Microsoft Removes Remote PowerShell for Compliance Sessions

No Remote PowerShell Connections for Compliance Endpoint

Following the December 15, 2022 announcement to deprecate Remote PowerShell connections to Exchange Online, the news in MC541649 (April 14) that the connection to the compliance endpoint with Connect-IPPSSession cmdlet will follow suit is no surprise. The only surprise is that the text of the announcement is quite so confusing.

Connect-IPPSSession establishes a PowerShell connection to what used to be called the Security and Compliance endpoint (SCC). Microsoft also refers to EOP in the announcement because some cmdlets loaded (like Get-PhishSimOverridePolicy) are associated with Exchange Online Protection.

Today, the endpoint might be called the Microsoft Purview endpoint or compliance endpoint because the cmdlets loaded after establishing the connection allow access to objects like retention labels, sensitivity labels, and their respective publishing policies.

REST Rather than Remote PowerShell

Microsoft says that “in line with our vision to enhance the security of our cloud,” the compliance cmdlets will now use a REST API instead of the traditional (established in Exchange 2010) Remote PowerShell approach. Once you install V3.2 of the Exchange Online management module (apparently available on May 1, 2023), the REST-base cmdlets are available and Remote PowerShell is no longer required. You won’t see this kind of message when connecting to the endpoint:

WARNING: Your connection has been redirected to the following URI:

Existing scripts don’t need to be updated. As Microsoft says “Simply using the new module will ensure REST is used rather than RPS.”

Part of the confusion in this announcement is the need to use a version of the Exchange Online management module that is currently unavailable. The current version doesn’t support the UseRPSSession parameter mentioned by Microsoft in their text:

Connect-IPPSSsession -UseRPSSession:$false

Microsoft says that Remote PowerShell connections to the compliance endpoint will not be available after July 15, 2023. This is a tad ahead of the announced schedule for the depreciation of Remote PowerShell for the main Exchange module (due on October 1, 2023).

Using a REST API instead of Remote PowerShell should make cmdlets more reliable and better performing. Remote PowerShell is very much a mechanism rooted in a period when Microsoft needed to support management of Exchange servers from workstations without the need to log into the servers. It worked well for Exchange 2010 and 2013 but its deficiencies are obvious with cloud services when connecting to a service is more important than connecting to a server.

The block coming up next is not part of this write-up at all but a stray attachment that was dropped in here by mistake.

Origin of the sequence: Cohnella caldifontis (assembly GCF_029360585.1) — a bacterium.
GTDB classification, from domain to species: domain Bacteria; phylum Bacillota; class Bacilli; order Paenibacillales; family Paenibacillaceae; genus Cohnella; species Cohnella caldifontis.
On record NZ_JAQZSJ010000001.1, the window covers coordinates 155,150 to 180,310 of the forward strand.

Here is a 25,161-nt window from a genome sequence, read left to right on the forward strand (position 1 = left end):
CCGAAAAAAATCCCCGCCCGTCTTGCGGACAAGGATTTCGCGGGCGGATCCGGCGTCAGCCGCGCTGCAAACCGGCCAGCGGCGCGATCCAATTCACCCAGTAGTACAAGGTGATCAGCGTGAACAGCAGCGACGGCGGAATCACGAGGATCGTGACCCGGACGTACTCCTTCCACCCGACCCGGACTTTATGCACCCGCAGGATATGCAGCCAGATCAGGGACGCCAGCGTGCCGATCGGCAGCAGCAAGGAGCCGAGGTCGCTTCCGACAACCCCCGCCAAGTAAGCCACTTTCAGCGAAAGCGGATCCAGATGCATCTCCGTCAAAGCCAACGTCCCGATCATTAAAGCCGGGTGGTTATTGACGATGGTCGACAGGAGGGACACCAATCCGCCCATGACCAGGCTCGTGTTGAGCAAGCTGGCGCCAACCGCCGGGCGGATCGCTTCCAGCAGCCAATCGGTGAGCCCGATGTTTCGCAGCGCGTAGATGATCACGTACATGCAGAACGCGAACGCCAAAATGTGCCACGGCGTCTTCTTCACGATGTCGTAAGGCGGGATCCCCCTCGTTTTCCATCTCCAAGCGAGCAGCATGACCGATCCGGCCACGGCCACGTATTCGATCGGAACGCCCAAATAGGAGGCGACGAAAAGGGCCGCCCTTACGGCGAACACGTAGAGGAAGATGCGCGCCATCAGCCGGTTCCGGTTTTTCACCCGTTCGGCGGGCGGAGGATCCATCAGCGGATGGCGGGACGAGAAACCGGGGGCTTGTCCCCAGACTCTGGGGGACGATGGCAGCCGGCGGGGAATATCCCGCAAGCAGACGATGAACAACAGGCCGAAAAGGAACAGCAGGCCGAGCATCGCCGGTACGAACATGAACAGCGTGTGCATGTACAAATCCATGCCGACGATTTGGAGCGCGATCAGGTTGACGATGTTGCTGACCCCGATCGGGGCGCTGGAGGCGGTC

More to Do

Welcome as it is to see the compliance cmdlets transition to a REST-based endpoint, there’s still more to do to fully modernize these cmdlets. Adding support for Azure managed identifies is a big step that needs to happen. It can be argued that the compliance cmdlets are less heavily accessed than those in the main Exchange module, but this ignores the fact that many of the tasks that you might want to run on a scheduled basis using an Azure Automation runbook might need to access compliance elements, like the list of sensitivity labels defined in a tenant (Figure 1).

 Listing sensitivity labels after connecting to the compliance endpoint
Figure 1: Listing sensitivity labels after connecting to the compliance endpoint

Good Change

There’s no doubt that moving the compliance endpoint away from a dependency on Remote PowerShell is a good thing. Throwing away the baggage of on-premises implementations to make things work smoother in the cloud is always positive for those who need to automate Microsoft 365 operations. This is especially so when discussing compliance because the range of compliance functionality available in Microsoft 365 is so much wider and deeper than in the on-premises servers.

At this point, we don’t have the V3.2 release of the Exchange Online management module available so it’s hard to verify Microsoft’s assertion that nothing needs to be done to move the compliance cmdlets from Remote PowerShell to REST-based APIs. However, given the progress seen in the main Exchange Online management module, Microsoft is progressing down a well-known path and the change should be smooth. At least. I hope it will be.

2 Replies to “Microsoft Removes Remote PowerShell for Compliance Sessions”

  1. only the preview3 is release today. you can establish a connection after waiting for a long time like 5 minutes, and most of the scc cmdlet are not ready for use.

    1. Looks like Microsoft is a tad late in delivering V3.2 of the Exchange Online Management module… How strange. Microsoft schedules are never delayed, are they?

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